Could affordable childcare boost the UK economy?

STORY: Last year, mother-of-two Louise Sharples found herself turning down a new job she knew she would love - because when she added up the cost of full-time childcare for her young daughters, it was more than she would have earned.

After 12 years as a charity shop manager, Sharples has now taken a part-time but slightly better paid cleaning job until her children are older.

"It's not really a job that I would choose, but I felt for the good of my family and for that little bit more flexibility it was something that I needed to do. I do feel a bit like I put my career on hold since having children, based on the cost of childcare basically. I feel like I've taken a bit of a step back and I probably won't take another step forward until both of them are in school."

A childcare bill of around $963 leaves her with around $118 of her wage at the end of the month.

She's not alone. A survey of 24,000 parents published this month by campaign group Pregnant Then Screwed found 76% of mothers who pay for childcare say it no longer makes financial sense for them to work.

But with more than 1.1 million jobs unfilled in Britain, business groups and researchers argue that acting on childcare in the upcoming budget could unlock greater economic growth.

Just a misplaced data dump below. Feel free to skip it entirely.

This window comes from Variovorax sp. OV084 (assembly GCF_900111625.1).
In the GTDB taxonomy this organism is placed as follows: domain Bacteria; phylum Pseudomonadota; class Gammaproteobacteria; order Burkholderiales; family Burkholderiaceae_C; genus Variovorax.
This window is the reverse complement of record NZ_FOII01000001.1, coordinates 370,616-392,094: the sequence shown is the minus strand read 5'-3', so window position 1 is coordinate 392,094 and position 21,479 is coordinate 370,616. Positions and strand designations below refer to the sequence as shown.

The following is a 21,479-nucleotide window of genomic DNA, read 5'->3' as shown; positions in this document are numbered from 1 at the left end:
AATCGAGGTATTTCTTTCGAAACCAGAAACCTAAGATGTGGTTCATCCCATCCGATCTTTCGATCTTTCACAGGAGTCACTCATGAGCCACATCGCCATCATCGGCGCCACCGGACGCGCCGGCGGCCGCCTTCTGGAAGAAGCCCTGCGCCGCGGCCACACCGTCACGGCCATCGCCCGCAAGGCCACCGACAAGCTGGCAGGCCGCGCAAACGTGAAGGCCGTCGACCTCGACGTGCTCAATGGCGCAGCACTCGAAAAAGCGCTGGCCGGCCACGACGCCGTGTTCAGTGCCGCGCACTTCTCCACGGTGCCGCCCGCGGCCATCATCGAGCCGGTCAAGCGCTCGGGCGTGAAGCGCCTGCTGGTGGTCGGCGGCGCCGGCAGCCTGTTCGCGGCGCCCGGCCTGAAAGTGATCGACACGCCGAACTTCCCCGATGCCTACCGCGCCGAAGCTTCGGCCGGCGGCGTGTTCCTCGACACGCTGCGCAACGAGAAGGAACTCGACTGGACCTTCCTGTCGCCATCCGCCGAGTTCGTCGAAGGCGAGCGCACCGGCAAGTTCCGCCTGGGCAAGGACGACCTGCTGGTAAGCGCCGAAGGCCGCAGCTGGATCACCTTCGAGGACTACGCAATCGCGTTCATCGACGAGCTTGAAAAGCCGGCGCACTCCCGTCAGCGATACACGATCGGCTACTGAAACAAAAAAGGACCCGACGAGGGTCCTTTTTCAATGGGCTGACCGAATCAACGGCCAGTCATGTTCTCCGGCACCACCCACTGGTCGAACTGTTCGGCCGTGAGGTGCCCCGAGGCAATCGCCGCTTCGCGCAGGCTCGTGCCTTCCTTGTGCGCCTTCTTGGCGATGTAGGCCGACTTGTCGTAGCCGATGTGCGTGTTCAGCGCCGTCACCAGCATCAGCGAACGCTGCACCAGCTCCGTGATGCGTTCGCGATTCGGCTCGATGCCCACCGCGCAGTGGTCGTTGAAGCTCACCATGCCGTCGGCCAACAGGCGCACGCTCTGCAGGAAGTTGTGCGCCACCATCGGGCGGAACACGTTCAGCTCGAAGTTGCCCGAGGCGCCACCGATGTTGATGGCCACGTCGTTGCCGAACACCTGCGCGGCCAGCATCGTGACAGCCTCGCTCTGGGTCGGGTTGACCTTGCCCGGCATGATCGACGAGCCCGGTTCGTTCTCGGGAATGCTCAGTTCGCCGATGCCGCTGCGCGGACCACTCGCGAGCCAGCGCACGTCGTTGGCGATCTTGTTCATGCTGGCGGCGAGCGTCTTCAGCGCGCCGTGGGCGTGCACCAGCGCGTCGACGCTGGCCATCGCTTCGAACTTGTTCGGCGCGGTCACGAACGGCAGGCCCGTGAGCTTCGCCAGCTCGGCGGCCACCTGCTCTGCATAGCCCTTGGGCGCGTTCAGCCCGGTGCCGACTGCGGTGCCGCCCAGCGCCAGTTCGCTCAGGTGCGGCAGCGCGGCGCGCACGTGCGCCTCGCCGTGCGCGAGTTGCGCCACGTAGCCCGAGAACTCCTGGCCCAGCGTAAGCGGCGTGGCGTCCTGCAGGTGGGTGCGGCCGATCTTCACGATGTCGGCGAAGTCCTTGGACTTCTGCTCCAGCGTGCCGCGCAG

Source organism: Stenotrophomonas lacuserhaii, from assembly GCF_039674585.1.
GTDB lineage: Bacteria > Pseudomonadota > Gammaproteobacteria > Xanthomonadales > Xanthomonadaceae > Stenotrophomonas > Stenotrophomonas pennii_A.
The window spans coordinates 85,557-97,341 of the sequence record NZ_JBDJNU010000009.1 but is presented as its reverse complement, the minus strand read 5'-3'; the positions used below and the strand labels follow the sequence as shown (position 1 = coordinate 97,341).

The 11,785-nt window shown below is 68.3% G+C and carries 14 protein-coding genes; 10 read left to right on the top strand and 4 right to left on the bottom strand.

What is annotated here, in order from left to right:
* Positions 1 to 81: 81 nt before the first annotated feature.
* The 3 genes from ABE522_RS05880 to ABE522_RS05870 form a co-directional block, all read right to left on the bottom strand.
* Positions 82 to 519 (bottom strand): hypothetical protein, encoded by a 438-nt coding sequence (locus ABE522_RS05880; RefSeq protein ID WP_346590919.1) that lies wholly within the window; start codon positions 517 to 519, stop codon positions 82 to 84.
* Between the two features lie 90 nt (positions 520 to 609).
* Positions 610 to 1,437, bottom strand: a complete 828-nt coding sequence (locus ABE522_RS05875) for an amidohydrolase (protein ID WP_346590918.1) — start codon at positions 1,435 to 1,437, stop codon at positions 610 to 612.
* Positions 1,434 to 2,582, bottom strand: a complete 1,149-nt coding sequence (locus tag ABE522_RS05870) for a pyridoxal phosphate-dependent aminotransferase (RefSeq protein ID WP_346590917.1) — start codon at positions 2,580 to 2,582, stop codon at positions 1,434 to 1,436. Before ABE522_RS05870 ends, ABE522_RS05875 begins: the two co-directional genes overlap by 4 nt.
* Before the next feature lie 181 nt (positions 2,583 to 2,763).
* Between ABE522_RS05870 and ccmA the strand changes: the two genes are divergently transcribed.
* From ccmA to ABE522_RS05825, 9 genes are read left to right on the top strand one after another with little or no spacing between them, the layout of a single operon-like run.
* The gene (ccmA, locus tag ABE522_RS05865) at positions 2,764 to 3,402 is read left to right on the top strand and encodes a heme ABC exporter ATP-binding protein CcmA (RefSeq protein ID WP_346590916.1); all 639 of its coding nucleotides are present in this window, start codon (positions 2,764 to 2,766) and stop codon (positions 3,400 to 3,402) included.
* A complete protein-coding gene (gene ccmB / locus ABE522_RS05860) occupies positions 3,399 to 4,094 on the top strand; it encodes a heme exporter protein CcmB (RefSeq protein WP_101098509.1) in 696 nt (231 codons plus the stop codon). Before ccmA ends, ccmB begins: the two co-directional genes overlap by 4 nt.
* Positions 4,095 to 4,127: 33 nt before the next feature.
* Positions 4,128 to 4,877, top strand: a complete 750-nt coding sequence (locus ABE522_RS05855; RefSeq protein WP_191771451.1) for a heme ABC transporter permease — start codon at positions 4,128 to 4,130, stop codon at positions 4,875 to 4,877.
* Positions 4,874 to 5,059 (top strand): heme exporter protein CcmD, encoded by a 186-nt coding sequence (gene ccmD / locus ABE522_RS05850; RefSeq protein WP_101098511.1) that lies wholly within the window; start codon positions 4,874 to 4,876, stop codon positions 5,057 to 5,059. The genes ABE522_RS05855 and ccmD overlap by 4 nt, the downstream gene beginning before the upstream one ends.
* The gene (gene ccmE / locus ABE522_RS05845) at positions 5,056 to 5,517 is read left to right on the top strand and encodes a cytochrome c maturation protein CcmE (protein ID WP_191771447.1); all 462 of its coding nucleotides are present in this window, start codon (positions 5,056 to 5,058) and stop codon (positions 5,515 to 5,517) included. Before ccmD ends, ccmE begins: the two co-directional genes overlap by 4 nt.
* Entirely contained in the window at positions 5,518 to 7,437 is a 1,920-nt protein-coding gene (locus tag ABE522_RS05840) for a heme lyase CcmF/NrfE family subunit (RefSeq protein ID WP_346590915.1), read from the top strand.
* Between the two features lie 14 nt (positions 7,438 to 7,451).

The Centre for Progressive Policy (CPP) think tank estimates that around 1.5 million British moms would work more hours if childcare permitted.

And a report in December by the Institute for Public Policy Research and charity Save the Children estimated that accessible, affordable childcare from six months to age 11...

would provide returns over $9.4 billion a year in tax contributions and reduced social security spending.

Rachel Statham, associate director for work and welfare state at the IPPR.

"We also know there's longer term economic benefits and that's particularly and across the labor market when you see that women particularly who are most be pushed to drop out of work due to care costs, able to stay in work, able to progress in work, and there will be real economic benefits from not seeing that loss of talent across our laborr market."

Children's charity Coram says the average annual price for full-time nursery childcare in England for a child under two was more than $16,500 in 2022.

That makes Britain's childcare among the most expensive in the world, according to the OECD, taking up nearly 30% of the income of a couple with two young children.

The government is reportedly considering reforms, but has not announced any plans as it fights to bring down its deficit in a cost of living crisis.

But with a British election expected next year, the opposition Labour Party views childcare as a key battleground.